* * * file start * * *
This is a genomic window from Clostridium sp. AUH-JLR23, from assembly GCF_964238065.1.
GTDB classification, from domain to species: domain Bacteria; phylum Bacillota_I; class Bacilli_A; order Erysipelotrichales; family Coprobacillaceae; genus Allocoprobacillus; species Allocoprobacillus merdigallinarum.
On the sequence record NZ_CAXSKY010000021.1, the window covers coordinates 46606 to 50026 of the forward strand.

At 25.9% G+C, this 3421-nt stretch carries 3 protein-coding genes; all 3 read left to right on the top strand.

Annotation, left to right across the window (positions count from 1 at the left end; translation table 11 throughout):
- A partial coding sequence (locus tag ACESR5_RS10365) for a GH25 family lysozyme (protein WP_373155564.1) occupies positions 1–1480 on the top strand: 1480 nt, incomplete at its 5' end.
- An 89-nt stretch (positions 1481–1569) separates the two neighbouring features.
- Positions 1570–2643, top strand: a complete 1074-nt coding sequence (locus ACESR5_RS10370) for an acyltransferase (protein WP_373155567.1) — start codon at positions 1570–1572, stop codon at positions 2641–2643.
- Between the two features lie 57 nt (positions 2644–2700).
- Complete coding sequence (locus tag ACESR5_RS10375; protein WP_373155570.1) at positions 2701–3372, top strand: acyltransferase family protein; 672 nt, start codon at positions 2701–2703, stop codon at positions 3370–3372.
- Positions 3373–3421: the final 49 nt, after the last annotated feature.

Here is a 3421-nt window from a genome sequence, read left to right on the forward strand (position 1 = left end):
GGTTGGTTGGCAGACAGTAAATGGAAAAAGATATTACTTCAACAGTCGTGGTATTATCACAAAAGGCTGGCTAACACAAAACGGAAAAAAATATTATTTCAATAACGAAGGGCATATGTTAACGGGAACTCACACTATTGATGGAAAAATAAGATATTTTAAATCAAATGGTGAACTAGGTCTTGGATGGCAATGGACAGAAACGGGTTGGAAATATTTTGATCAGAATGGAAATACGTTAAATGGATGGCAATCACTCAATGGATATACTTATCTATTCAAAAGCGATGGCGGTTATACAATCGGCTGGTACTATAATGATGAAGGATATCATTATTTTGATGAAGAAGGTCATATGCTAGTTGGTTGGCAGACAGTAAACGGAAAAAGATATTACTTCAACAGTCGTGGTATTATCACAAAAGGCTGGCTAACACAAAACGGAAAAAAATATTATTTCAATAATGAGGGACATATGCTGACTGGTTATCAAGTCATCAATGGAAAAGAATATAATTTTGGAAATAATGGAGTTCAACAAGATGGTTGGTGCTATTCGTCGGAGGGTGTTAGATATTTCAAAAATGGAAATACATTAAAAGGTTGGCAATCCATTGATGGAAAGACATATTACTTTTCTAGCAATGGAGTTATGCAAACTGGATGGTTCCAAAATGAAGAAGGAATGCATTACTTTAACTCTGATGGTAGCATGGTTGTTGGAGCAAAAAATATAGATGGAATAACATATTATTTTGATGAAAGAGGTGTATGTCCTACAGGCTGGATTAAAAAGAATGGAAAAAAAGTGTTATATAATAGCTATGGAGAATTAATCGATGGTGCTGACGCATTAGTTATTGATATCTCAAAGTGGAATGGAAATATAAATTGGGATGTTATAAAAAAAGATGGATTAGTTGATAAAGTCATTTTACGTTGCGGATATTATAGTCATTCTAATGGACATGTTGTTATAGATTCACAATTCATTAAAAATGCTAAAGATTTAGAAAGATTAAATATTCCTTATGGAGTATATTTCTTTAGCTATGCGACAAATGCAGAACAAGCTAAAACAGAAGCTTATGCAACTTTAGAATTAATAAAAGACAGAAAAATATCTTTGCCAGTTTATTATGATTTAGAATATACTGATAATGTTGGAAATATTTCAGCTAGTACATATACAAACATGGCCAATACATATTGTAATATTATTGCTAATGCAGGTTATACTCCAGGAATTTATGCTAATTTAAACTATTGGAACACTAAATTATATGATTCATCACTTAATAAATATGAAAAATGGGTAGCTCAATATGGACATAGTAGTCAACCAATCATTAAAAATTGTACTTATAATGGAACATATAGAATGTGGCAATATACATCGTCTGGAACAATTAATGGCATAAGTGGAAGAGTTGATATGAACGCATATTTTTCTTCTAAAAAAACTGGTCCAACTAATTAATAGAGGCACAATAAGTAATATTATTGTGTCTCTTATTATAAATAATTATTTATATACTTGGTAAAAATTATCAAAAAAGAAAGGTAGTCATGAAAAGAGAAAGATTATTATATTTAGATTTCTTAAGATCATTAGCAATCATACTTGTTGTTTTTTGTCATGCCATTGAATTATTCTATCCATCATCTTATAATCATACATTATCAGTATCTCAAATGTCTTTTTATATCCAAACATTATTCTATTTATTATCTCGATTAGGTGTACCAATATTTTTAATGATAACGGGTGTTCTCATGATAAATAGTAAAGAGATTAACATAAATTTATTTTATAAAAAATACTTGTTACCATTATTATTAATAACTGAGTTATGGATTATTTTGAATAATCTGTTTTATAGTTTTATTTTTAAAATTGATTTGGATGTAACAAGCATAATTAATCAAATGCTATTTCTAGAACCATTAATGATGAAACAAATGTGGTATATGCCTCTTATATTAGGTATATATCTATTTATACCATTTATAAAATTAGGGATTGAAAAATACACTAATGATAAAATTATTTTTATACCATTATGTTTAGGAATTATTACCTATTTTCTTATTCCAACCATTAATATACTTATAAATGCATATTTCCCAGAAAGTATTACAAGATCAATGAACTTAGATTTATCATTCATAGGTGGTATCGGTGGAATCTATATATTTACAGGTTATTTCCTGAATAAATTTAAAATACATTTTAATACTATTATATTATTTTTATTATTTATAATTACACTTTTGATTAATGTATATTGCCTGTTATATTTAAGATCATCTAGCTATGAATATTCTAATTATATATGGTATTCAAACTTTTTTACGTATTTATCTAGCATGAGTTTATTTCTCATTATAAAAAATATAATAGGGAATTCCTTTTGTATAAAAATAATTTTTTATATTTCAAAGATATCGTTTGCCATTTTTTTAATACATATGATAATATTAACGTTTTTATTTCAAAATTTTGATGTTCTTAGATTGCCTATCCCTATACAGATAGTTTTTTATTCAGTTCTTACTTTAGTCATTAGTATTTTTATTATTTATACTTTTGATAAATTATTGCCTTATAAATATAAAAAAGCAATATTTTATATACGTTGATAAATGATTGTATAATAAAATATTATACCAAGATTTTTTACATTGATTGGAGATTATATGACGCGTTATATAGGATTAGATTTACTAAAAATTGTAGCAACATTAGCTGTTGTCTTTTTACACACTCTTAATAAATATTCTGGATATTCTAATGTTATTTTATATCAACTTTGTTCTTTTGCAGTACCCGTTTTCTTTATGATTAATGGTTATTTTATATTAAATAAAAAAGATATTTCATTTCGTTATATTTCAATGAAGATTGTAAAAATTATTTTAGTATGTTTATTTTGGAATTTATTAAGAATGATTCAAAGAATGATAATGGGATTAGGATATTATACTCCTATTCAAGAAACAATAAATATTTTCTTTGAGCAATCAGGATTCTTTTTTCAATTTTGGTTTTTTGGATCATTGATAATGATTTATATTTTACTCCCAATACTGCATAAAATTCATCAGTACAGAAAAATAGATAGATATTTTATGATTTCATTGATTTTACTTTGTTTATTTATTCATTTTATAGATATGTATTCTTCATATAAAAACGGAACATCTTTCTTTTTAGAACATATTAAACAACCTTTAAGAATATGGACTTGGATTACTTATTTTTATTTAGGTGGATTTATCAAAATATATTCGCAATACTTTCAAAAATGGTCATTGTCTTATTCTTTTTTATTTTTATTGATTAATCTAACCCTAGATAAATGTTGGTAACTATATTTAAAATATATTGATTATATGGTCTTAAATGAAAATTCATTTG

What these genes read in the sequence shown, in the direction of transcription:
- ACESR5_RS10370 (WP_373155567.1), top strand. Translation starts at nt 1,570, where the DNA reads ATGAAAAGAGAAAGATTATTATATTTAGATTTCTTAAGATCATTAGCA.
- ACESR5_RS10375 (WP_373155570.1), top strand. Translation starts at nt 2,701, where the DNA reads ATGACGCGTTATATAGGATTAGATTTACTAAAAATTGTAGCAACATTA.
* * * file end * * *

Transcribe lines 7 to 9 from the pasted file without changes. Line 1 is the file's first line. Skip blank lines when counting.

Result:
- An 89-nt stretch (positions 1481–1569) separates the two neighbouring features.
- Positions 1570–2643, top strand: a complete 1074-nt coding sequence (locus ACESR5_RS10370) for an acyltransferase (protein WP_373155567.1) — start codon at positions 1570–1572, stop codon at positions 2641–2643.
- Between the two features lie 57 nt (positions 2644–2700).